It’s Literature that happens to be about a brilliant alien physicist who lives on an anarchist planet that was settled 180 years prior. As he works to discover a unifying Theory of Time, he finds his ideas stifled by the customs and needs of his anarchist community. He opts to continue his work on a neighboring planet, the planet of origin of his people, where capitalism and militarism reign, and where his work becomes threatened by the possibility of state ownership. This is a story about the tyranny of society, regardless of its legal and political system (or lack thereof), and the strength of the individual in combating that tyranny.

The story is secondary to the backdrop, which is why the second half of the novel dragged. I was much more intrigued by the first half, during which the world-building and philosophizing took place. However, as the worlds of Annares and Urras developed, the story unfolded and I found myself less eager to continue reading. Despite that, it was a beautiful book, and I would recommend it to anyone. Regardless of its vintage publication date, the themes and problems in The Dispossessed are easily transferable to modern times, and it doesn’t read like cheesy ’60’s/’70’s SF. This is a thinking person’s SF novel. Get out your highlighter.

Some quotes:

“A scientist can pretend that his work isn’t himself, it’s merely the impersonal truth. An artist can’t hide behind the truth. He can’t hide anywhere.”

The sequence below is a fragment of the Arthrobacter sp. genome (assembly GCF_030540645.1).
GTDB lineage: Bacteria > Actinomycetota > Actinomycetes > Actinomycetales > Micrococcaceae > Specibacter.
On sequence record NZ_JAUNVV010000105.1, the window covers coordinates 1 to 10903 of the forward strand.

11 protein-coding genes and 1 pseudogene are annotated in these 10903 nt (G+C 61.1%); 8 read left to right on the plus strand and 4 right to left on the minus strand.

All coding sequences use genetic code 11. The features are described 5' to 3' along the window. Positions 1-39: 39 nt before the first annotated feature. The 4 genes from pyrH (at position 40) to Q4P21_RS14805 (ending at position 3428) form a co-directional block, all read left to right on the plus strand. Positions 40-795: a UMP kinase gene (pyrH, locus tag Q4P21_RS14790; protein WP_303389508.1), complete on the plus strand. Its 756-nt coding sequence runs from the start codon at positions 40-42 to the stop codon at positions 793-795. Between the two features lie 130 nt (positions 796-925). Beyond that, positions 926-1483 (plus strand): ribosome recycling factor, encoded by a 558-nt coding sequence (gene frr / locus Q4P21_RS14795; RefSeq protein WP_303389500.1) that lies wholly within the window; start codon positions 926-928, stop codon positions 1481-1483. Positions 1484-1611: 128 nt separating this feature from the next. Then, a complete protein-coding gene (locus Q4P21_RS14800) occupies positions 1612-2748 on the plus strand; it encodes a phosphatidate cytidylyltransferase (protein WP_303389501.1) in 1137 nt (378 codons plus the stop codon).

“Nothing said in words ever came out quite even. Things in words got twisted and ran together, instead of staying straight and fitting together.”

“There’s a point, around the age of twenty, when you have to choose whether to be like everybody else the rest of your life, or to make a virtue of your peculiarities.”

“Fulfillment, Shevek thought, is a function of time. The search for pleasure is circular, repetitive, atemporal, The variety seeking of the spectator, the thrill hunter, the sexually promiscuous, always ends in the same place. It has an end. It comes to the end and has to start over. It is not a journey and return, but a closed cycle, a locked room, a cell.”

Enjoy!

This review originally appeared on From couch to moon.

Dreamsnake, Vonda N McIntyre

October 26, 2016

dreamsnakeDreamsnake, Vonda N McIntyre (1978)